A Bible story just for me: Guilt

A Bible story just for me: Guilt

Using Bible stories to examine characteristics of God that we never thought about, characteristics that apply to what we’re facing right now.

You are not what you have done

She stood in the doorway with the alabaster jar of perfume. The guilt of how she paid for that jar of perfume haunted her steps. Then, couple that with the fear of what she planned to do with it. How would he react? Would he cast her out like so many others had before? This was a preconceived plan, but the outcome was anything but planned. He had shown love to outcasts in the past. But did he have enough compassion for her? Did he know who she was and what she had done? At this point—in her mind—the two had become inseparable . . . she WAS what she HAD DONE.

Filled with guilt

For just one moment, I’d like you to think like her.

Read Luke 7:36-50, especially considering everything that had occurred between verses 37 and 38.

What are you thinking as you head to the house of the Pharisee? What’s driving you to bring this alabaster jar to the house? Knowing that Jesus is there, what are you hoping to hear from him? What’s the best-case scenario? What’s the worst-case scenario?

Can you feel what she must have felt? Can you feel the daggers staring you down . . . the judging eyes that say, “What is she doing here?” Can you feel those judging eyes that are causing you to ask the same question of yourself, “What am I doing here?”

Guilt has a way of showing itself. It comes in many forms: anger, fear, anxiety, gut pains, seclusion, and everything in between. This woman’s guilt was real because she was a sinner. She knew it and so many were likely to remind her of it. But what would Jesus say? What would Jesus do?

Set free to live

She made it to his feet and what did he say? Nothing! He didn’t cast her out. He didn’t reject her. She stood behind him at his feet, weeping. The only person in the room that mattered saw her sorrow, her regret, her guilt. Her actions cried out, “Lord, have mercy.”

Can you find Jesus’ first words to the woman? After sharing a simple parable with Simon, he finally speaks to her in verse 48: “Your sins are forgiven.” That’s all she wanted. That’s all she needed. That’s everything. She wasn’t forgiven because of her alabaster jar. She was forgiven because of who Jesus is.

She came to him a broken sinner. He forgave her. He set her free to live without the burden of sin and guilt weighing her down. Would others still judge her? Maybe. Would she still struggle with the days where she wishes she hadn’t done what she had done? Maybe. But here’s the reality. She’s free!

And through Christ, so are you. You are not what you have done! You are a beloved child of God through faith in him.

So bring your guilt to Jesus. Confess your sins and guilt and then listen for those most comforting words: “Your sins are forgiven. Go in peace.”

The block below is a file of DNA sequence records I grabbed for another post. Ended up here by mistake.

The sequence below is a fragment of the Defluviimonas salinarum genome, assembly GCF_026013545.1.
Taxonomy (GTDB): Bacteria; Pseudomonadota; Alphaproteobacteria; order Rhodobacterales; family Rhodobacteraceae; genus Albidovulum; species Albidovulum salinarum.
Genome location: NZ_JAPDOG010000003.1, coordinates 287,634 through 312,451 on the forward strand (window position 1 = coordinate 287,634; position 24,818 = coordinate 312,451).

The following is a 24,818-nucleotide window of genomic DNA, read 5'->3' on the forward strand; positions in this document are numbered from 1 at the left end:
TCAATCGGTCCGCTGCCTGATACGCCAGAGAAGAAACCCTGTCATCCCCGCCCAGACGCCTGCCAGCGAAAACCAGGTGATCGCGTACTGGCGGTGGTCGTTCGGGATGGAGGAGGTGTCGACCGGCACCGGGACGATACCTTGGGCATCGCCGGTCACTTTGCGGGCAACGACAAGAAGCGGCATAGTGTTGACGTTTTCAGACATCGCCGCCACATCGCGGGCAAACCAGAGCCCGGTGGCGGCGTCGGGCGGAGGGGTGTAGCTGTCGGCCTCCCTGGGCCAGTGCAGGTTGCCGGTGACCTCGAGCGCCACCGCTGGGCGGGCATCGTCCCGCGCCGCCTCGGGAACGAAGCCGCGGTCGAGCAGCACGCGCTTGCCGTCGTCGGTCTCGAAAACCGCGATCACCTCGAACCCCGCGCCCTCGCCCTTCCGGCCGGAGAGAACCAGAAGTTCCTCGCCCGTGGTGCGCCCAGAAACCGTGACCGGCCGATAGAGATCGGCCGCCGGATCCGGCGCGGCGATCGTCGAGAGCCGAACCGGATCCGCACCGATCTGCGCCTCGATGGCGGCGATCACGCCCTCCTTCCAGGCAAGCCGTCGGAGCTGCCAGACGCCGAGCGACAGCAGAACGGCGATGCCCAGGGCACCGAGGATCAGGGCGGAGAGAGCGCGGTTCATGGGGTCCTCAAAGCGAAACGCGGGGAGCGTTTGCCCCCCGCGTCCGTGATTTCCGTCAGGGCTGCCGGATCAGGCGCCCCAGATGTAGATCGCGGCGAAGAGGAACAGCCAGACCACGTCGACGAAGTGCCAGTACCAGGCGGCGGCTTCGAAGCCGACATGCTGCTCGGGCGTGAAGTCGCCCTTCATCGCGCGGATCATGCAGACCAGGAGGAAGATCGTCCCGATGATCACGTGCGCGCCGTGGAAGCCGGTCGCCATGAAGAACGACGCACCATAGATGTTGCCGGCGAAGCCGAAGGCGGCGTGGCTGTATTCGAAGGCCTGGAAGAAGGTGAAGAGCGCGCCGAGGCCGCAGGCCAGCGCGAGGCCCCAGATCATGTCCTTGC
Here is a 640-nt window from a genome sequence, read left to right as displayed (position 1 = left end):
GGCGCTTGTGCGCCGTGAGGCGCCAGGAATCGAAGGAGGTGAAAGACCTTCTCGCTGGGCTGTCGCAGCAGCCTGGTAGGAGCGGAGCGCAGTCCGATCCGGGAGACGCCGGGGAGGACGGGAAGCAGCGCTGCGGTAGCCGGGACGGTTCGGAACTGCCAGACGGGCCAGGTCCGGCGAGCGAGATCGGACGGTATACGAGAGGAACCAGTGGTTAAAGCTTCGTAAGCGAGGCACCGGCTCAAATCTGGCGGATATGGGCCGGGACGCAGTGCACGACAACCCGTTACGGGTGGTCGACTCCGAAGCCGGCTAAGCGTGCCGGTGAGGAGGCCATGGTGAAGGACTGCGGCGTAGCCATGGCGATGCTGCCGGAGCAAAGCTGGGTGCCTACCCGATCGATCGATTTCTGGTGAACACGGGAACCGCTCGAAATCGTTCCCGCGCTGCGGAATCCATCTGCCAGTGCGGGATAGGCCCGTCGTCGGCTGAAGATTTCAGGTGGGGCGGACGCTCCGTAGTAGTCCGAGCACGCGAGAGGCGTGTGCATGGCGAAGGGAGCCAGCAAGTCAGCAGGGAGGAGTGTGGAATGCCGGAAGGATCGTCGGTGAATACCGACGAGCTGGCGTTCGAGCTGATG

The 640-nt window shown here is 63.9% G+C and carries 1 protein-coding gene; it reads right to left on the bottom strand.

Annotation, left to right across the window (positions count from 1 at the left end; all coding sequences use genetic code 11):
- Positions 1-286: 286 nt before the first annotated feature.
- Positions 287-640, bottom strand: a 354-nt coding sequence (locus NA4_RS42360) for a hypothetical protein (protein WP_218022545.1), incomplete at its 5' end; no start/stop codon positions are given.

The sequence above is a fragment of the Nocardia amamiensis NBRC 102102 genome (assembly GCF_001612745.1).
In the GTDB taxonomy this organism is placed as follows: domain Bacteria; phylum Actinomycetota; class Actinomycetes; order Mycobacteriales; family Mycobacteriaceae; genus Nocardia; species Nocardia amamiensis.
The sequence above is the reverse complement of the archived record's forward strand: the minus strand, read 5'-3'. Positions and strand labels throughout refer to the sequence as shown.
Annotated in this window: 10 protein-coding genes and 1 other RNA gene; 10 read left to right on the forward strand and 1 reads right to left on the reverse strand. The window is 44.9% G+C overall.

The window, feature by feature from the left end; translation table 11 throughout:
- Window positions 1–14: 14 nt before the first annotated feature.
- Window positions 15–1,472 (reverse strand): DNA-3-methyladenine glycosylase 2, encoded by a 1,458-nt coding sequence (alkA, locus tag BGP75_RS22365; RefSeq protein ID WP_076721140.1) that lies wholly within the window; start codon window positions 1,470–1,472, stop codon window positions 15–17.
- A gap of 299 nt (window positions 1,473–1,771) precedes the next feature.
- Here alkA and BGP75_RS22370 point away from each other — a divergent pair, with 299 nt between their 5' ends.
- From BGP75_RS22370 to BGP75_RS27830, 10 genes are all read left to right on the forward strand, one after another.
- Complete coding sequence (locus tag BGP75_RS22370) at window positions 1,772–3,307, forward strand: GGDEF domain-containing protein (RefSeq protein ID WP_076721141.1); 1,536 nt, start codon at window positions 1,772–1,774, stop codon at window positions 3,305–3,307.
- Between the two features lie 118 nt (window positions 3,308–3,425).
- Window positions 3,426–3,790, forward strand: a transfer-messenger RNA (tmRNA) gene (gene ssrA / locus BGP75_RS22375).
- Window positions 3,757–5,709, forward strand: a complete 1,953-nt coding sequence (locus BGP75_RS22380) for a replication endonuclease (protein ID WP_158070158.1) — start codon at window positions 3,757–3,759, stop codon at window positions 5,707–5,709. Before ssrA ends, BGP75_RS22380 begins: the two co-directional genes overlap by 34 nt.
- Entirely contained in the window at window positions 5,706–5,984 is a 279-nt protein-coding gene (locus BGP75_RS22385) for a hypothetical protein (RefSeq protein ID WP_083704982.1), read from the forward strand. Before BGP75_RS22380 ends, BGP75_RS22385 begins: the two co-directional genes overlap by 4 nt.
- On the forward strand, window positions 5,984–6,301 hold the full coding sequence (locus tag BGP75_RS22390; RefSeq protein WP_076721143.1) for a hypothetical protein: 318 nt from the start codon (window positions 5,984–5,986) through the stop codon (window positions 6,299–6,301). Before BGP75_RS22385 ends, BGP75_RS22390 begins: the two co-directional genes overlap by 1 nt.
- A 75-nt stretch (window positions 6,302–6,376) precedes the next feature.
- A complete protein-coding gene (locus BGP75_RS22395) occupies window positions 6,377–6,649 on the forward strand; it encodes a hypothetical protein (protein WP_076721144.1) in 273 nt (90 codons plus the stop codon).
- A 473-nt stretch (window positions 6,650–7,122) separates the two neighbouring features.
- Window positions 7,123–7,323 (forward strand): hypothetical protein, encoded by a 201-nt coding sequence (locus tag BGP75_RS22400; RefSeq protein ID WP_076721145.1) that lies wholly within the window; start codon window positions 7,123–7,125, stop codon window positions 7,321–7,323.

As you consider Jesus’ grace for this sinful woman and for you,

Complete this sentence:

This account shows me that Jesus has _____________ FOR ME.

May this be a reminder to you of the reality of your complete Savior.


Extra content:

Greg Lyon provides some additional thoughts for the above Bible study.

What are you thinking as you head to the house of the Pharisee? What’s driving you to bring this alabaster jar to the house? Knowing that Jesus is there, what are you hoping to hear from him? What’s the best-case scenario? What’s the worst-case scenario?

Consider these questions in light of how people often try to deal with guilt. “Maybe if I do something to make up for it, God will be happy with me and forgive me.” “I don’t know what God will say to me, but it can’t be worse than what I say to myself. . . . I’ve got nothing to lose.”

The best-case scenario is that Jesus would forgive her. The worst-case scenario is that the last chance for grace is gone and there’s no hope.

Isn’t it interesting how often we turn to God as a last resort rather than a primary source of peace and comfort?

Can you find Jesus’ first words to the woman?

While “Your sins are forgiven” are the first words that Jesus said to the woman (v. 48), consider how much he said to her while talking to Simon. Notice the nonverbals in verse 44: “He turned toward the woman and said to Simon.” In condemning Simon, the woman was receiving the acceptance of Jesus. But obviously, the words he spoke made all the difference.

She wasn’t forgiven because of her alabaster jar. She was forgiven because of who Jesus is.

Don’t be thrown off by verse 50. The woman was not saved because of the greatness of her faith but because of the object of her faith. It is the object (Christ) that makes the difference, not the depth or size of faith.

Author: Gregory C. Lyon
Volume 107, Number 06
Issue: June 2020

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